Do you recall the colour wheel from the days when you did fine art as a subject in secondary school? Then, we used only six colours, three primary (red, blue and yellow) and three secondary (green, purple and orange) colours. Tertiary colours we got to learn about later.
The way it is, you don’t need to be a visual artist to understand how colour works for your wardrobe, you just need to know your skin colour type and the colour wheel.
Taking a look at the complete colour wheel above you’ll see twelve main colours ranging from red to violet, green to yellow, blue all the way back to red. These are the basic colours that can be referred to as hues. The colour wheel offers a visual representation of hues and shades – if you add white or black to these then they will change in hue; for example violet and white will make lavender while black with purple will make plum.
With these little adjustments you can pretty much come up with any colour you want. But what’s really important is understanding the position of each colour on the wheel because how close or far away they are is what makes them easy or difficult to co-ordinate.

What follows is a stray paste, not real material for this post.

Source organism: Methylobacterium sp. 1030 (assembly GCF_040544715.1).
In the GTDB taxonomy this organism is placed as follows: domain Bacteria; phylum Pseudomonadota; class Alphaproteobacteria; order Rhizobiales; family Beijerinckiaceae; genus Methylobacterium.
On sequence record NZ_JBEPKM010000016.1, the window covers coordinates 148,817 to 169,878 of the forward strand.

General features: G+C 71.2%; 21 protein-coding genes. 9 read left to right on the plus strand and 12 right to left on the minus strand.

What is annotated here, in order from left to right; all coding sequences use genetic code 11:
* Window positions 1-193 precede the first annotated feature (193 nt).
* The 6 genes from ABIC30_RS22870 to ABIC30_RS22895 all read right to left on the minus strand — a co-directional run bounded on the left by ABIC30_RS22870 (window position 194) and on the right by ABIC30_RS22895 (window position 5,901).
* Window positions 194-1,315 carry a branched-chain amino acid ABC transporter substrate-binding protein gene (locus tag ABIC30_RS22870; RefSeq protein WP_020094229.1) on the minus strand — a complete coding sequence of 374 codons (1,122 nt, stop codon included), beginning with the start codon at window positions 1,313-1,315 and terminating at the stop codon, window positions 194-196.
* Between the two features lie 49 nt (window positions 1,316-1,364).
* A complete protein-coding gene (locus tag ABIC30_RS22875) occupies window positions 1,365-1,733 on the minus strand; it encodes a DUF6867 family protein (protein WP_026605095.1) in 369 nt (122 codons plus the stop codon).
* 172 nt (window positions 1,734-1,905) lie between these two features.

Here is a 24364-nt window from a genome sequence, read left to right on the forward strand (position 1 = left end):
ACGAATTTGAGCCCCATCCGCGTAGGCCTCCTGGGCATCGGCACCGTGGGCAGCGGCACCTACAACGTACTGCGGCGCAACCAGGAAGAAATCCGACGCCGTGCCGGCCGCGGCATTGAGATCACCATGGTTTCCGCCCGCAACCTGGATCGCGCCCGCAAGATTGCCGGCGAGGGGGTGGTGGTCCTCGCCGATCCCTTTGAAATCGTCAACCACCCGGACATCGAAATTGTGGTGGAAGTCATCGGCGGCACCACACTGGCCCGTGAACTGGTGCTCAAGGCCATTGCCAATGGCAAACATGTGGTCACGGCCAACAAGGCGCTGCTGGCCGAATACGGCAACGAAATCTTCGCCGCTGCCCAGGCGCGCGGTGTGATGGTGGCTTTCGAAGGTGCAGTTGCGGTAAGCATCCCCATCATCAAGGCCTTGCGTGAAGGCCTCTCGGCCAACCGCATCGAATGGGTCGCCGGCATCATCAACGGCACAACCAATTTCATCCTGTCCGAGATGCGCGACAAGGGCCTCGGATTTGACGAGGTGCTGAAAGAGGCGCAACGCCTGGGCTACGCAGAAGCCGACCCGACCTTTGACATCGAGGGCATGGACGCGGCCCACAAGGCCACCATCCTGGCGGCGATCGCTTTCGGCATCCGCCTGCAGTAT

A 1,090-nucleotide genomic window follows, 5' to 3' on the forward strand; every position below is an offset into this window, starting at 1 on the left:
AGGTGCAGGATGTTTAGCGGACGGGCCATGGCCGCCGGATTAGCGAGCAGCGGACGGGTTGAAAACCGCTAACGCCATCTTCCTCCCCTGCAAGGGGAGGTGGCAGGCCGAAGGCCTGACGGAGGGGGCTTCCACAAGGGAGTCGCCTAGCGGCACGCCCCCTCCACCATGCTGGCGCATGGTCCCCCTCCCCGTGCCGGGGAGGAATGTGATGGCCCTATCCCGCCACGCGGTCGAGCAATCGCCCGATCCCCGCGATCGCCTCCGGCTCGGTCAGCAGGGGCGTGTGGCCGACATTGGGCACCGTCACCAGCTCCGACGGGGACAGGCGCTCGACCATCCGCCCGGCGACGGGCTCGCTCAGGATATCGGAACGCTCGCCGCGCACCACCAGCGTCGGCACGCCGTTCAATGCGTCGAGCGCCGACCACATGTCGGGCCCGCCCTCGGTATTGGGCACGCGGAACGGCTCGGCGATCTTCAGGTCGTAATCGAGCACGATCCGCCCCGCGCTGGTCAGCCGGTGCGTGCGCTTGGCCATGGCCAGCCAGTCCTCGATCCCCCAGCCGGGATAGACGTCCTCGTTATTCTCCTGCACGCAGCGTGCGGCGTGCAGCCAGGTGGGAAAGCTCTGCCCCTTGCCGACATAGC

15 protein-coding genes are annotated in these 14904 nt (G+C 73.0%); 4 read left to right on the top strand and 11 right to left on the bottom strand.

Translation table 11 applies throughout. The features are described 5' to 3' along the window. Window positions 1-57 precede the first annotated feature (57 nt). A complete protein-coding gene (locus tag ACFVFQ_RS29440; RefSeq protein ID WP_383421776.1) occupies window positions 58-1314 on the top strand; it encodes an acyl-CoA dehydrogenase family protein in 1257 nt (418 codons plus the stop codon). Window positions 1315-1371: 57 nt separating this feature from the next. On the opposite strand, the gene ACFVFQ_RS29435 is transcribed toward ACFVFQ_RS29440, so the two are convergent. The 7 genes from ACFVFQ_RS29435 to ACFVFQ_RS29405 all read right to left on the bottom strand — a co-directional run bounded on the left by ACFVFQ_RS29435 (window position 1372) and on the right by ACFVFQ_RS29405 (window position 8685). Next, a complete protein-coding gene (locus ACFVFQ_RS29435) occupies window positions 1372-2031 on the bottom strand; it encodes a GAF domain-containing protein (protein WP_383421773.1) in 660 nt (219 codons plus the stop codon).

The positions on the wheel will determine similar, complementary and contrasting colours of each shade. The sections on either side of a colour are similar, opposite is complementary and contrasting hues are separated by three sections of the wheel.
For instance, purple and orange are either side of red making them similar. Red is opposite to green making them complementary. Yellow and blue are three sections away from red making them contrasting.
Note that it’s not advisable matching complementary colours directly, you can use their tints (lighter colour) or their shades (darker colour). Like cream which is a tint of yellow can be combined with navy blue a shade of blue; or lavender a tint of purple and maroon a shade of red; or pink a tint of red and green.
Fashion meets art in this post – knowing how to balance, match and mix colours goes a long way to help in overall dressing for the total man.